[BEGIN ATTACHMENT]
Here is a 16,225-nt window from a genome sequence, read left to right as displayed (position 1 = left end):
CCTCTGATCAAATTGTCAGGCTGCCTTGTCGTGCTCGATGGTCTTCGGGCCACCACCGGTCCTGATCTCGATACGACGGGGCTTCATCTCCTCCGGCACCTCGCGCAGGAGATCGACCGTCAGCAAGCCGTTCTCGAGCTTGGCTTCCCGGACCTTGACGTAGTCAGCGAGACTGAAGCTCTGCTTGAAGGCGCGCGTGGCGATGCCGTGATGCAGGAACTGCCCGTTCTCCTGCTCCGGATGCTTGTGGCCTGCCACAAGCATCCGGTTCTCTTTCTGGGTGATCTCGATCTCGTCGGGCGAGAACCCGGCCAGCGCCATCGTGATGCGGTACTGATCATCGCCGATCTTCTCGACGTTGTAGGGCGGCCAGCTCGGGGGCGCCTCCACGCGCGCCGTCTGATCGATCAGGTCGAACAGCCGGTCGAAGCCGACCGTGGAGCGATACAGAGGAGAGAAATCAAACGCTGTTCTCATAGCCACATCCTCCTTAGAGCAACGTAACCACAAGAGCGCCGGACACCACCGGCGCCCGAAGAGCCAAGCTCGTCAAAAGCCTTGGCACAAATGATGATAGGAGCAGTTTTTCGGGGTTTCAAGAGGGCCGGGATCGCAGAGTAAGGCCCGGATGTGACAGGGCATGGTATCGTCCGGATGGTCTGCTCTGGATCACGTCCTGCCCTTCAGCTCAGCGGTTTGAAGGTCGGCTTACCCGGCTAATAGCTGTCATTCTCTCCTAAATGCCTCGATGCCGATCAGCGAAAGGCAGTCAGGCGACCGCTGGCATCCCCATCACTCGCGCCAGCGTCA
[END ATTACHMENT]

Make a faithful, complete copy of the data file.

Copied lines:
Here is a 16,225-nt window from a genome sequence, read left to right as displayed (position 1 = left end):
CCTCTGATCAAATTGTCAGGCTGCCTTGTCGTGCTCGATGGTCTTCGGGCCACCACCGGTCCTGATCTCGATACGACGGGGCTTCATCTCCTCCGGCACCTCGCGCAGGAGATCGACCGTCAGCAAGCCGTTCTCGAGCTTGGCTTCCCGGACCTTGACGTAGTCAGCGAGACTGAAGCTCTGCTTGAAGGCGCGCGTGGCGATGCCGTGATGCAGGAACTGCCCGTTCTCCTGCTCCGGATGCTTGTGGCCTGCCACAAGCATCCGGTTCTCTTTCTGGGTGATCTCGATCTCGTCGGGCGAGAACCCGGCCAGCGCCATCGTGATGCGGTACTGATCATCGCCGATCTTCTCGACGTTGTAGGGCGGCCAGCTCGGGGGCGCCTCCACGCGCGCCGTCTGATCGATCAGGTCGAACAGCCGGTCGAAGCCGACCGTGGAGCGATACAGAGGAGAGAAATCAAACGCTGTTCTCATAGCCACATCCTCCTTAGAGCAACGTAACCACAAGAGCGCCGGACACCACCGGCGCCCGAAGAGCCAAGCTCGTCAAAAGCCTTGGCACAAATGATGATAGGAGCAGTTTTTCGGGGTTTCAAGAGGGCCGGGATCGCAGAGTAAGGCCCGGATGTGACAGGGCATGGTATCGTCCGGATGGTCTGCTCTGGATCACGTCCTGCCCTTCAGCTCAGCGGTTTGAAGGTCGGCTTACCCGGCTAATAGCTGTCATTCTCTCCTAAATGCCTCGATGCCGATCAGCGAAAGGCAGTCAGGCGACCGCTGGCATCCCCATCACTCGCGCCAGCGTCA